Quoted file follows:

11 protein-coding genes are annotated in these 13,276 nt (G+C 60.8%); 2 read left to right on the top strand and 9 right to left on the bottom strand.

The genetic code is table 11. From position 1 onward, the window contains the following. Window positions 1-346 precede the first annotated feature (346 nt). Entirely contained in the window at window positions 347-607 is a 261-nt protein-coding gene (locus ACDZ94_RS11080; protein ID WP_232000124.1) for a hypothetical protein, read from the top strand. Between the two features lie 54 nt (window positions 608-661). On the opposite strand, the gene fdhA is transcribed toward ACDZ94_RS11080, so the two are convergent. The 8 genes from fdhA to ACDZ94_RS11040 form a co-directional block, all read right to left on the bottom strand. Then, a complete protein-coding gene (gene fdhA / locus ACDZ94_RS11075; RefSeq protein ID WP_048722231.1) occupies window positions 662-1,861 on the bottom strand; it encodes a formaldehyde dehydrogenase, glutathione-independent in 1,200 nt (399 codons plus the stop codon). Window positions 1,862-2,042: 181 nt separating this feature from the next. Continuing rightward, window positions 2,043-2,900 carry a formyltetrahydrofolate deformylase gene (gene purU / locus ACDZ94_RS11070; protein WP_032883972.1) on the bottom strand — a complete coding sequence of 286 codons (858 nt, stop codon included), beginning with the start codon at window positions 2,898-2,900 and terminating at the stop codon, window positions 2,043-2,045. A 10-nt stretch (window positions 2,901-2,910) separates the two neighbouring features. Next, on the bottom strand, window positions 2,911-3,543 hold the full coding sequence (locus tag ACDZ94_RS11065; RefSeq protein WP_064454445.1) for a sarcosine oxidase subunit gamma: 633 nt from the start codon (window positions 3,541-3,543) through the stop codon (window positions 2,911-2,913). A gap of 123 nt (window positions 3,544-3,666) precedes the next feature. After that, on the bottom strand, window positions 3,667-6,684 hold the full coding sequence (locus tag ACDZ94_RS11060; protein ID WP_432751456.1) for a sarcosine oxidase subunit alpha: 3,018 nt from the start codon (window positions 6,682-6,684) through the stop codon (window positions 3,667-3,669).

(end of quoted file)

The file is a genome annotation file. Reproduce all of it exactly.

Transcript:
11 protein-coding genes are annotated in these 13,276 nt (G+C 60.8%); 2 read left to right on the top strand and 9 right to left on the bottom strand.

The genetic code is table 11. From position 1 onward, the window contains the following. Window positions 1-346 precede the first annotated feature (346 nt). Entirely contained in the window at window positions 347-607 is a 261-nt protein-coding gene (locus ACDZ94_RS11080; protein ID WP_232000124.1) for a hypothetical protein, read from the top strand. Between the two features lie 54 nt (window positions 608-661). On the opposite strand, the gene fdhA is transcribed toward ACDZ94_RS11080, so the two are convergent. The 8 genes from fdhA to ACDZ94_RS11040 form a co-directional block, all read right to left on the bottom strand. Then, a complete protein-coding gene (gene fdhA / locus ACDZ94_RS11075; RefSeq protein ID WP_048722231.1) occupies window positions 662-1,861 on the bottom strand; it encodes a formaldehyde dehydrogenase, glutathione-independent in 1,200 nt (399 codons plus the stop codon). Window positions 1,862-2,042: 181 nt separating this feature from the next. Continuing rightward, window positions 2,043-2,900 carry a formyltetrahydrofolate deformylase gene (gene purU / locus ACDZ94_RS11070; protein WP_032883972.1) on the bottom strand — a complete coding sequence of 286 codons (858 nt, stop codon included), beginning with the start codon at window positions 2,898-2,900 and terminating at the stop codon, window positions 2,043-2,045. A 10-nt stretch (window positions 2,901-2,910) separates the two neighbouring features. Next, on the bottom strand, window positions 2,911-3,543 hold the full coding sequence (locus tag ACDZ94_RS11065; RefSeq protein WP_064454445.1) for a sarcosine oxidase subunit gamma: 633 nt from the start codon (window positions 3,541-3,543) through the stop codon (window positions 2,911-2,913). A gap of 123 nt (window positions 3,544-3,666) precedes the next feature. After that, on the bottom strand, window positions 3,667-6,684 hold the full coding sequence (locus tag ACDZ94_RS11060; protein ID WP_432751456.1) for a sarcosine oxidase subunit alpha: 3,018 nt from the start codon (window positions 6,682-6,684) through the stop codon (window positions 3,667-3,669).